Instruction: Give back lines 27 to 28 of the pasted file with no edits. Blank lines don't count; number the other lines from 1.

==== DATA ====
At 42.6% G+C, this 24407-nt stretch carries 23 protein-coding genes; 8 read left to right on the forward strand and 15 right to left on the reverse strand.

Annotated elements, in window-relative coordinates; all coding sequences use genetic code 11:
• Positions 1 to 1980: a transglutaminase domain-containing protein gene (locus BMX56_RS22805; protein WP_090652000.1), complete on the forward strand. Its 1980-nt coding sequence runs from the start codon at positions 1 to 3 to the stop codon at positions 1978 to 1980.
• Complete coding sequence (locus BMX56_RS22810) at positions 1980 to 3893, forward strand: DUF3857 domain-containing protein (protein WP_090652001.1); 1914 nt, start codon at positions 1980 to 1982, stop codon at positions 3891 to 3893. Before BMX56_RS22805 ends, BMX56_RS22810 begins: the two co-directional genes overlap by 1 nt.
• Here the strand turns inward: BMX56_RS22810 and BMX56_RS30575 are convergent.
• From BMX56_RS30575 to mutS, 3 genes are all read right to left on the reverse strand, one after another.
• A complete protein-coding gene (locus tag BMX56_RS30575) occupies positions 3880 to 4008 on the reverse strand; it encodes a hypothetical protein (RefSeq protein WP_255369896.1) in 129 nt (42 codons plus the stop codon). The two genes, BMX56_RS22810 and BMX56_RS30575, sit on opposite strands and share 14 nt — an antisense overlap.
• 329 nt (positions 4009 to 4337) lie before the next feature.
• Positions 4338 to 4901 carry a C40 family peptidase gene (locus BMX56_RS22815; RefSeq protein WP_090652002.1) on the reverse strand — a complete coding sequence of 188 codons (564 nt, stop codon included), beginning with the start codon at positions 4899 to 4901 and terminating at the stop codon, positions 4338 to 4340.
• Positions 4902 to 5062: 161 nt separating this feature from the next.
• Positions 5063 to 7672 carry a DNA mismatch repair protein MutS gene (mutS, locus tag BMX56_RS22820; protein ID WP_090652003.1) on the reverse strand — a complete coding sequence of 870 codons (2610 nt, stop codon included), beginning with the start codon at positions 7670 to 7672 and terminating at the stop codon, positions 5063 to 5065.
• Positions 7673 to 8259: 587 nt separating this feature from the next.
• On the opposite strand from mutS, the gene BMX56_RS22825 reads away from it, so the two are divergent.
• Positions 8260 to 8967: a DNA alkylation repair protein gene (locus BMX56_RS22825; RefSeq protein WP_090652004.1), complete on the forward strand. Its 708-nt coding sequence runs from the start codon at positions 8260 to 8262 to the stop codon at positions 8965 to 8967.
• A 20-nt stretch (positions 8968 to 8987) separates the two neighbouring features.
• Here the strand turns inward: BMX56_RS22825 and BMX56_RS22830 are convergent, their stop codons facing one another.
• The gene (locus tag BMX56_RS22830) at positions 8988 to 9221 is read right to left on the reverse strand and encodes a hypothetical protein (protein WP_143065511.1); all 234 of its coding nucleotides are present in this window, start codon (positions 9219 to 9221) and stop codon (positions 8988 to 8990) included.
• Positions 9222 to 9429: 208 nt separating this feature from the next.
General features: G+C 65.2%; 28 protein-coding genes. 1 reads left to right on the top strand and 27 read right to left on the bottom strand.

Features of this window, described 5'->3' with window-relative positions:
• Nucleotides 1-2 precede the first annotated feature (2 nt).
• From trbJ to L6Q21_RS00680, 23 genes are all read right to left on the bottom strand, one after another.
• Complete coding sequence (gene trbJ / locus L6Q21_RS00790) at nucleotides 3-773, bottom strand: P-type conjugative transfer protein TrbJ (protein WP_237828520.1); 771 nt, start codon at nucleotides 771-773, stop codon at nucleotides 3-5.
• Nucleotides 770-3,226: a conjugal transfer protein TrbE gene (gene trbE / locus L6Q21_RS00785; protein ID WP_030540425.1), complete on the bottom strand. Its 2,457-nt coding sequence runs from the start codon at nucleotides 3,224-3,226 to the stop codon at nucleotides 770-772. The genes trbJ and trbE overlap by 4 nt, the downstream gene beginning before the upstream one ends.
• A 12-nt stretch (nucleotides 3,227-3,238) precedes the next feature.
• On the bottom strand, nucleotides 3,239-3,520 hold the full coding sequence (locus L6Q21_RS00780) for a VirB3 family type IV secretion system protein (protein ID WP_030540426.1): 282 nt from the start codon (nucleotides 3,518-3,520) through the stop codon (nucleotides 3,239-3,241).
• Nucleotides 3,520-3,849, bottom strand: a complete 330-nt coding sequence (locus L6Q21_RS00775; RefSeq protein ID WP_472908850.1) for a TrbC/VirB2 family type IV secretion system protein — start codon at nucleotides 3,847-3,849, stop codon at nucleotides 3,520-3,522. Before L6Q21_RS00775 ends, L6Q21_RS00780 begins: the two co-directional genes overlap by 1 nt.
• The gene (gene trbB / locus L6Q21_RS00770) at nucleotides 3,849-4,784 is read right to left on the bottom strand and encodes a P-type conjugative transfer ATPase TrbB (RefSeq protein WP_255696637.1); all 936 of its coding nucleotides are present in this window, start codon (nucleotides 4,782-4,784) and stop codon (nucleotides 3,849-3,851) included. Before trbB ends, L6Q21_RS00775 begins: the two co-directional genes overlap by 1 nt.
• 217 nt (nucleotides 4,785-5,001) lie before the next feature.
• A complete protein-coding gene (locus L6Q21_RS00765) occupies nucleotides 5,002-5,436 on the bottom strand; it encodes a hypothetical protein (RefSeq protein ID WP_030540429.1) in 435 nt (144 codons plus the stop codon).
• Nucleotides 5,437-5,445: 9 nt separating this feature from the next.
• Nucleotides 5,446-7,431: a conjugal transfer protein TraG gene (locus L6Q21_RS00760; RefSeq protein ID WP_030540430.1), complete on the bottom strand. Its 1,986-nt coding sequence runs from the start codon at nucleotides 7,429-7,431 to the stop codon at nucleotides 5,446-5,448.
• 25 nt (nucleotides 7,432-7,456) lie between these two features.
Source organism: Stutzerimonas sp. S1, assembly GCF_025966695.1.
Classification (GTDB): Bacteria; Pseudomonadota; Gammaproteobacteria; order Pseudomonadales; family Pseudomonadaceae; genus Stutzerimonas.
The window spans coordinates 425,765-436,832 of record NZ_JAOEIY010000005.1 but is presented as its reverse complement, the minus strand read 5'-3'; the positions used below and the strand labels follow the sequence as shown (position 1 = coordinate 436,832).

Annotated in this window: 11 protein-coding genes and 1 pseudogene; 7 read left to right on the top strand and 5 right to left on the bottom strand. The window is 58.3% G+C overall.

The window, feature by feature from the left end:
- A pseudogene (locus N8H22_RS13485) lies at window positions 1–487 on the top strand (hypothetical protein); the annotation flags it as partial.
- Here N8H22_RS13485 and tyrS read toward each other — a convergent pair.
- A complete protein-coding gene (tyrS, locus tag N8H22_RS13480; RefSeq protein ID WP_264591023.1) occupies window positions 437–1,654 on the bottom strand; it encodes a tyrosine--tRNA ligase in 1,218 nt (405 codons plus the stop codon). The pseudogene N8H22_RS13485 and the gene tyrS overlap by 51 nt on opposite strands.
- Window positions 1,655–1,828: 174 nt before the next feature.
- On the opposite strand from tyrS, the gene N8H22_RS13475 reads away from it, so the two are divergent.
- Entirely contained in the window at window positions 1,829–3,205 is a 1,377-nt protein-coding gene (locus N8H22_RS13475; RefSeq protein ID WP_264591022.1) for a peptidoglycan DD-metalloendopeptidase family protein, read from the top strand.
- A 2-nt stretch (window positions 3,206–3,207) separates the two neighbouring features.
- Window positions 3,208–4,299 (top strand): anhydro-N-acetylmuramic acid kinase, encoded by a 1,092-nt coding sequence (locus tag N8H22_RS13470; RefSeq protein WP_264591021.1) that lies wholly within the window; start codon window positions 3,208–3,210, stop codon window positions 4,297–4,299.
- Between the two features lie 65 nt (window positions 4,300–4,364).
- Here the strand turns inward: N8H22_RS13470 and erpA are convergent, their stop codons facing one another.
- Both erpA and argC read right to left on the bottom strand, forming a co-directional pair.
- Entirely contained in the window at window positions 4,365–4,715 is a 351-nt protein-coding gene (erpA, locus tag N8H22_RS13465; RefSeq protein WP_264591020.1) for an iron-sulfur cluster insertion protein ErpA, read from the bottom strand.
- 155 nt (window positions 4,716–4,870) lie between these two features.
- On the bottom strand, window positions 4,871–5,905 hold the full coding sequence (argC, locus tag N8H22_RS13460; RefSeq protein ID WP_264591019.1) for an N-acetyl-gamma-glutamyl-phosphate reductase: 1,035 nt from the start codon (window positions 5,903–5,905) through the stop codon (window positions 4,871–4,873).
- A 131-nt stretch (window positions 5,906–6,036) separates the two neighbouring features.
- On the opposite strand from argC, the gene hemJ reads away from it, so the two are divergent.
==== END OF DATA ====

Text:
• Nucleotides 3,520-3,849, bottom strand: a complete 330-nt coding sequence (locus L6Q21_RS00775; RefSeq protein ID WP_472908850.1) for a TrbC/VirB2 family type IV secretion system protein — start codon at nucleotides 3,847-3,849, stop codon at nucleotides 3,520-3,522. Before L6Q21_RS00775 ends, L6Q21_RS00780 begins: the two co-directional genes overlap by 1 nt.
• The gene (gene trbB / locus L6Q21_RS00770) at nucleotides 3,849-4,784 is read right to left on the bottom strand and encodes a P-type conjugative transfer ATPase TrbB (RefSeq protein WP_255696637.1); all 936 of its coding nucleotides are present in this window, start codon (nucleotides 4,782-4,784) and stop codon (nucleotides 3,849-3,851) included. Before trbB ends, L6Q21_RS00775 begins: the two co-directional genes overlap by 1 nt.